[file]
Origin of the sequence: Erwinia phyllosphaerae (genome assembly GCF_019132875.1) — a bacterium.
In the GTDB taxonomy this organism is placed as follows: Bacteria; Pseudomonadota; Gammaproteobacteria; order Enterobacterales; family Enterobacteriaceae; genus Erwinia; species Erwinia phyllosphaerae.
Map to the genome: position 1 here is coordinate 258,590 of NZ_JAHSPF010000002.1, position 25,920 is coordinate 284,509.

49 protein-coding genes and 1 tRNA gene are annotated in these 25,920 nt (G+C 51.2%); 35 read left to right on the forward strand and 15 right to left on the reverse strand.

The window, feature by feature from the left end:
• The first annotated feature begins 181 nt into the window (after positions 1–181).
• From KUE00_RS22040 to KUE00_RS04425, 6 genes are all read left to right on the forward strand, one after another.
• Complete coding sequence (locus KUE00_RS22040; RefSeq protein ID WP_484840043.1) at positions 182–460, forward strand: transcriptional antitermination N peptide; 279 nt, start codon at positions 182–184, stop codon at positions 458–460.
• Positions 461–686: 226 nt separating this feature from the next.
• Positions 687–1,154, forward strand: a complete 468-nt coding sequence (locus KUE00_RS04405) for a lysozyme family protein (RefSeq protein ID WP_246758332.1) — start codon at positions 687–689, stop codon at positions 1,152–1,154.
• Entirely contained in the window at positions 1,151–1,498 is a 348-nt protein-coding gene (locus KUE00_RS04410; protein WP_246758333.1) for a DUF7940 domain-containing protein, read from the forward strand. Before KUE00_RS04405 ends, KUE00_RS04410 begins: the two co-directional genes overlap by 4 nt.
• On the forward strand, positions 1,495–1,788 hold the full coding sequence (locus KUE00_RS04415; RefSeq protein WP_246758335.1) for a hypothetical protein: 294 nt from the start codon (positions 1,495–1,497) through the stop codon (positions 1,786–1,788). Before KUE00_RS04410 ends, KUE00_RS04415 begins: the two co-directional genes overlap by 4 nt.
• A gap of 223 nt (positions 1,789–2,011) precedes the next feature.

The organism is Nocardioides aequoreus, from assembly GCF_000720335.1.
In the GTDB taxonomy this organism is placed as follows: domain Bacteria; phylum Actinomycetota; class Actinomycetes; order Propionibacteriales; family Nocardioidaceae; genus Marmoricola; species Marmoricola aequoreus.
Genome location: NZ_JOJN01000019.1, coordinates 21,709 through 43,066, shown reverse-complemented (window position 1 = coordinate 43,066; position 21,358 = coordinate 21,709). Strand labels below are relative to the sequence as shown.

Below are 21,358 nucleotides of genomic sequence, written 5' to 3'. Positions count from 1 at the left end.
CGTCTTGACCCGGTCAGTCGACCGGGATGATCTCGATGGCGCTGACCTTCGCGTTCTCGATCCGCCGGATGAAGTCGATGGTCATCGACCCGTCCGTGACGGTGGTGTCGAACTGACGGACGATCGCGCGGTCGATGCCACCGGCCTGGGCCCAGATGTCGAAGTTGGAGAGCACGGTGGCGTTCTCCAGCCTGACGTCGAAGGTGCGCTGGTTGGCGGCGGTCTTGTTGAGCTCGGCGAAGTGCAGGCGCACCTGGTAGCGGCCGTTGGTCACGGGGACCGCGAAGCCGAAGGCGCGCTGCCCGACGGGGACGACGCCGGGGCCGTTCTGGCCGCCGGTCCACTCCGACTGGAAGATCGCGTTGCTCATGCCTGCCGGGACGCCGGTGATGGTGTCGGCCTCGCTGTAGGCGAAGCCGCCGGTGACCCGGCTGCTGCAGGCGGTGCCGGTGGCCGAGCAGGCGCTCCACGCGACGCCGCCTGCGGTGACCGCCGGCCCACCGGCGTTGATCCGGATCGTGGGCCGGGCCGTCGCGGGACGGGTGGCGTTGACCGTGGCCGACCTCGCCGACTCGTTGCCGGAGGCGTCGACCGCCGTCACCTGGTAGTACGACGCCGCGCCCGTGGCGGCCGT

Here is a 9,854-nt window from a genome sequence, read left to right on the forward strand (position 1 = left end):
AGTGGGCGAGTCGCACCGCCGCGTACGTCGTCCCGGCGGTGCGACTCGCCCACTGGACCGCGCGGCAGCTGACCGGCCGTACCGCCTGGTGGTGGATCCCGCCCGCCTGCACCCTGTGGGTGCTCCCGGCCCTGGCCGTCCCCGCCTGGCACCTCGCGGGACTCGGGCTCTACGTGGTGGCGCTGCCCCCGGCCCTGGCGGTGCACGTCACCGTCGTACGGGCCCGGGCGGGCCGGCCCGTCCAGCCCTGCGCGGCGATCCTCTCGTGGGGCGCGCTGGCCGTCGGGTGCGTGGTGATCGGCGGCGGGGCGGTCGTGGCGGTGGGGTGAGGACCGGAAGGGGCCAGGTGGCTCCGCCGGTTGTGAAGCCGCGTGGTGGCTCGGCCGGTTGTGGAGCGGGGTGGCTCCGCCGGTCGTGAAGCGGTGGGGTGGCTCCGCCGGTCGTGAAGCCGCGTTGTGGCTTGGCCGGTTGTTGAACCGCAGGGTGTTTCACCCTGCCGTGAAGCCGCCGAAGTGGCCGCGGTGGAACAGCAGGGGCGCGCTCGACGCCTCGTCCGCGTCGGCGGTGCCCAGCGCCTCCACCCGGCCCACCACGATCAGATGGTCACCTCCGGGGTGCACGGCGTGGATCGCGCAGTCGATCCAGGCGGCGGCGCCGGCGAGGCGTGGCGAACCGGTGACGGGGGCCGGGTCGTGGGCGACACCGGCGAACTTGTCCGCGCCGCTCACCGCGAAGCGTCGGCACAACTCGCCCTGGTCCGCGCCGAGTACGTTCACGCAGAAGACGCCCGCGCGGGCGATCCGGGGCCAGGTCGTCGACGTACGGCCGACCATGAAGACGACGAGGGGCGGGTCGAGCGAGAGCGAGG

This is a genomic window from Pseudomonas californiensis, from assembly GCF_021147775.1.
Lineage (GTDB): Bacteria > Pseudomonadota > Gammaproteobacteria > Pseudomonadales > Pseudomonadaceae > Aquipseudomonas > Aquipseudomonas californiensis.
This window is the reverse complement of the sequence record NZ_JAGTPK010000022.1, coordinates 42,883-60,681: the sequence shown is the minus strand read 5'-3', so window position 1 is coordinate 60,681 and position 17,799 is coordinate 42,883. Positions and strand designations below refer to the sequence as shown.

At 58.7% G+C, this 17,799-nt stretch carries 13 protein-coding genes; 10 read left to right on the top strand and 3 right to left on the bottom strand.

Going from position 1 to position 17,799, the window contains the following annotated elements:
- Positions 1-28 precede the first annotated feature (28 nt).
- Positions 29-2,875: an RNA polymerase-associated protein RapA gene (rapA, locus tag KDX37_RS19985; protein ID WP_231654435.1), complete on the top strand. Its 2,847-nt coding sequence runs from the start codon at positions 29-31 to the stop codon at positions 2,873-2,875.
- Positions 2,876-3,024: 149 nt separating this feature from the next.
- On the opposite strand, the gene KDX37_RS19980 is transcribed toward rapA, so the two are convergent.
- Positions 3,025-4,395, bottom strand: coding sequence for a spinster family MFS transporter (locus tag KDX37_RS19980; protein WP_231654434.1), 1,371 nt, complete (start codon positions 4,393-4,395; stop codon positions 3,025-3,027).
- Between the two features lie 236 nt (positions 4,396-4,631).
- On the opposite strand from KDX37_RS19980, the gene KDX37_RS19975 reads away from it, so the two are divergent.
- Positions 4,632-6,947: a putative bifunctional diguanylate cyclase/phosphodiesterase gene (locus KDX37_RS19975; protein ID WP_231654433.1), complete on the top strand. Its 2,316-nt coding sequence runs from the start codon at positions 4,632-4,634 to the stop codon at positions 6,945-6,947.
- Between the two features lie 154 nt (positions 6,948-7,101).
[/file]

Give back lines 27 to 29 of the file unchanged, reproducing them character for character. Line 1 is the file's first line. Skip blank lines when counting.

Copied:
- Positions 29-2,875: an RNA polymerase-associated protein RapA gene (rapA, locus tag KDX37_RS19985; protein ID WP_231654435.1), complete on the top strand. Its 2,847-nt coding sequence runs from the start codon at positions 29-31 to the stop codon at positions 2,873-2,875.
- Positions 2,876-3,024: 149 nt separating this feature from the next.
- On the opposite strand, the gene KDX37_RS19980 is transcribed toward rapA, so the two are convergent.